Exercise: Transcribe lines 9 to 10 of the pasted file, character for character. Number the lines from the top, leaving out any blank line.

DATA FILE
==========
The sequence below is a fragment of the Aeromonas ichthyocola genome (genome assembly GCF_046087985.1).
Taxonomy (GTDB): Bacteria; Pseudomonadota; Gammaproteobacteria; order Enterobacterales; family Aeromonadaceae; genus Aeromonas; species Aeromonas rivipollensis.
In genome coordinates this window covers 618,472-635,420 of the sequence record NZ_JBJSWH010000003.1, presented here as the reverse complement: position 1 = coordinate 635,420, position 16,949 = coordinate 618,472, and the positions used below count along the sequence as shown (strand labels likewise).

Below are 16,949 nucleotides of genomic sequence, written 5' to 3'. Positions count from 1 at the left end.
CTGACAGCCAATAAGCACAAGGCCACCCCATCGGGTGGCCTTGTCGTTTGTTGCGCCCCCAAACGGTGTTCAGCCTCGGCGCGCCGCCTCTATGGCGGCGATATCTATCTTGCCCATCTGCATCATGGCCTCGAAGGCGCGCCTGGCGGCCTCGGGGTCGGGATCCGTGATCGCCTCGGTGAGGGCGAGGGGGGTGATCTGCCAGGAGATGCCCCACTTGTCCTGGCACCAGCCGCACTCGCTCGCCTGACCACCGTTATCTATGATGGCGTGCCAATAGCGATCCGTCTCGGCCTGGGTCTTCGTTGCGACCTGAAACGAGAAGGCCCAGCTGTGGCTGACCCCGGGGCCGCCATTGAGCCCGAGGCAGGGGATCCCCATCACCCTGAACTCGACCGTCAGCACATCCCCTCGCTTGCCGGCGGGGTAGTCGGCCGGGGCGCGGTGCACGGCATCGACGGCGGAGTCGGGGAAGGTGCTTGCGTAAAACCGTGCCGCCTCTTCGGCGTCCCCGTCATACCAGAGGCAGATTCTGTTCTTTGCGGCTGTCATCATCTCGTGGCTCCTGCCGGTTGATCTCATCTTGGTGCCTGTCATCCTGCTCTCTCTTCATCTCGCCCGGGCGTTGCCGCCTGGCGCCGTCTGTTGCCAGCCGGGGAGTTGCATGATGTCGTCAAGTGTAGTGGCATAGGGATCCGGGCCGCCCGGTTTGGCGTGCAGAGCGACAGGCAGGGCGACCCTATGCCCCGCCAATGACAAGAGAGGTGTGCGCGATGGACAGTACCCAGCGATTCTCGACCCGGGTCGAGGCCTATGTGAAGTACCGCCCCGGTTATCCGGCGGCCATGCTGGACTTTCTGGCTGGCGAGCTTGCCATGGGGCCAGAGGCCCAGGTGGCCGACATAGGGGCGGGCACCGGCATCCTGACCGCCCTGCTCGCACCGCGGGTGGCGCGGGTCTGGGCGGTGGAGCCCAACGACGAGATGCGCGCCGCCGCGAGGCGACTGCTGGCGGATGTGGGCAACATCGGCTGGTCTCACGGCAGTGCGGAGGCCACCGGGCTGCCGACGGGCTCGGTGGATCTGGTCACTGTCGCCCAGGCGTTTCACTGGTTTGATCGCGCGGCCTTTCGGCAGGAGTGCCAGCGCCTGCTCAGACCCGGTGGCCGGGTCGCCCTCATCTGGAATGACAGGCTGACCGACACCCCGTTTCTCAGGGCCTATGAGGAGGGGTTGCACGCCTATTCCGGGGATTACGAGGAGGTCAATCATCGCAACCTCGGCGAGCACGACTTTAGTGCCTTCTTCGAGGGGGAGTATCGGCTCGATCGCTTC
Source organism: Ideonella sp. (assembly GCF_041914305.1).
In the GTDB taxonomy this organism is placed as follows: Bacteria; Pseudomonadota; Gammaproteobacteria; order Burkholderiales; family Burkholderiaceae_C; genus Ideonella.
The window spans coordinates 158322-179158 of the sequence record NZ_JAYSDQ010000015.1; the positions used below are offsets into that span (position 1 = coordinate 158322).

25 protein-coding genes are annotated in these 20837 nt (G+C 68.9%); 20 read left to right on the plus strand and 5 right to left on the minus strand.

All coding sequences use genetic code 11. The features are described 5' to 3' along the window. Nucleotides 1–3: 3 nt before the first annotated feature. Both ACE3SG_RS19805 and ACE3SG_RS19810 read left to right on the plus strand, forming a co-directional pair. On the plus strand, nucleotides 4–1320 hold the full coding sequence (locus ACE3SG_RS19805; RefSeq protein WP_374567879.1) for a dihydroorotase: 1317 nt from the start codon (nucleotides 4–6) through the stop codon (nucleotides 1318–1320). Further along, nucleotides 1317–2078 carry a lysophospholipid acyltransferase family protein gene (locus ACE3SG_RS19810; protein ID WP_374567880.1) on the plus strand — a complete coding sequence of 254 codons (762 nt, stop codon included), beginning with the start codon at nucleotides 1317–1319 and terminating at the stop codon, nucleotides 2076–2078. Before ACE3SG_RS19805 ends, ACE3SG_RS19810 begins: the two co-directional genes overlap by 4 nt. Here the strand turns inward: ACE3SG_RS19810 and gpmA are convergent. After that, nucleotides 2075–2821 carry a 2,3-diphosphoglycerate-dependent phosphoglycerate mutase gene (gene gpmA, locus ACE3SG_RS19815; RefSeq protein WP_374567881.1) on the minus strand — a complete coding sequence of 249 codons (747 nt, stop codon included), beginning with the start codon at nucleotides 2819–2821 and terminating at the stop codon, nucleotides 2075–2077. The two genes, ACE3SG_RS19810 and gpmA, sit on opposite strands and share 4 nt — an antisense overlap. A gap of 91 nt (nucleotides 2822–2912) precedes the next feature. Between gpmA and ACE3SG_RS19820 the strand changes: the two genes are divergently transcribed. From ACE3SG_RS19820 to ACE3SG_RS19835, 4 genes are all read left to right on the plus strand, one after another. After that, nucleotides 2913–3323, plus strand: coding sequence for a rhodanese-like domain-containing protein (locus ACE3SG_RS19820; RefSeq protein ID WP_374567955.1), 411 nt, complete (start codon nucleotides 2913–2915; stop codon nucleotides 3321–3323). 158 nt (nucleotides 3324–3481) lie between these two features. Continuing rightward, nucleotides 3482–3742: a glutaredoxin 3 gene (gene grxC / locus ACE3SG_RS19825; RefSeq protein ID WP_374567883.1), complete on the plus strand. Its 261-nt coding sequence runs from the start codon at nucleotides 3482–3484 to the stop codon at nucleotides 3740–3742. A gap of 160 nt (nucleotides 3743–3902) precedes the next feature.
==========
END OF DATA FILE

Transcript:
25 protein-coding genes are annotated in these 20837 nt (G+C 68.9%); 20 read left to right on the plus strand and 5 right to left on the minus strand.

All coding sequences use genetic code 11. The features are described 5' to 3' along the window. Nucleotides 1–3: 3 nt before the first annotated feature. Both ACE3SG_RS19805 and ACE3SG_RS19810 read left to right on the plus strand, forming a co-directional pair. On the plus strand, nucleotides 4–1320 hold the full coding sequence (locus ACE3SG_RS19805; RefSeq protein WP_374567879.1) for a dihydroorotase: 1317 nt from the start codon (nucleotides 4–6) through the stop codon (nucleotides 1318–1320). Further along, nucleotides 1317–2078 carry a lysophospholipid acyltransferase family protein gene (locus ACE3SG_RS19810; protein ID WP_374567880.1) on the plus strand — a complete coding sequence of 254 codons (762 nt, stop codon included), beginning with the start codon at nucleotides 1317–1319 and terminating at the stop codon, nucleotides 2076–2078. Before ACE3SG_RS19805 ends, ACE3SG_RS19810 begins: the two co-directional genes overlap by 4 nt. Here the strand turns inward: ACE3SG_RS19810 and gpmA are convergent. After that, nucleotides 2075–2821 carry a 2,3-diphosphoglycerate-dependent phosphoglycerate mutase gene (gene gpmA, locus ACE3SG_RS19815; RefSeq protein WP_374567881.1) on the minus strand — a complete coding sequence of 249 codons (747 nt, stop codon included), beginning with the start codon at nucleotides 2819–2821 and terminating at the stop codon, nucleotides 2075–2077. The two genes, ACE3SG_RS19810 and gpmA, sit on opposite strands and share 4 nt — an antisense overlap. A gap of 91 nt (nucleotides 2822–2912) precedes the next feature. Between gpmA and ACE3SG_RS19820 the strand changes: the two genes are divergently transcribed. From ACE3SG_RS19820 to ACE3SG_RS19835, 4 genes are all read left to right on the plus strand, one after another. After that, nucleotides 2913–3323, plus strand: coding sequence for a rhodanese-like domain-containing protein (locus ACE3SG_RS19820; RefSeq protein ID WP_374567955.1), 411 nt, complete (start codon nucleotides 2913–2915; stop codon nucleotides 3321–3323). 158 nt (nucleotides 3324–3481) lie between these two features. Continuing rightward, nucleotides 3482–3742: a glutaredoxin 3 gene (gene grxC / locus ACE3SG_RS19825; RefSeq protein ID WP_374567883.1), complete on the plus strand. Its 261-nt coding sequence runs from the start codon at nucleotides 3482–3484 to the stop codon at nucleotides 3740–3742. A gap of 160 nt (nucleotides 3743–3902) precedes the next feature.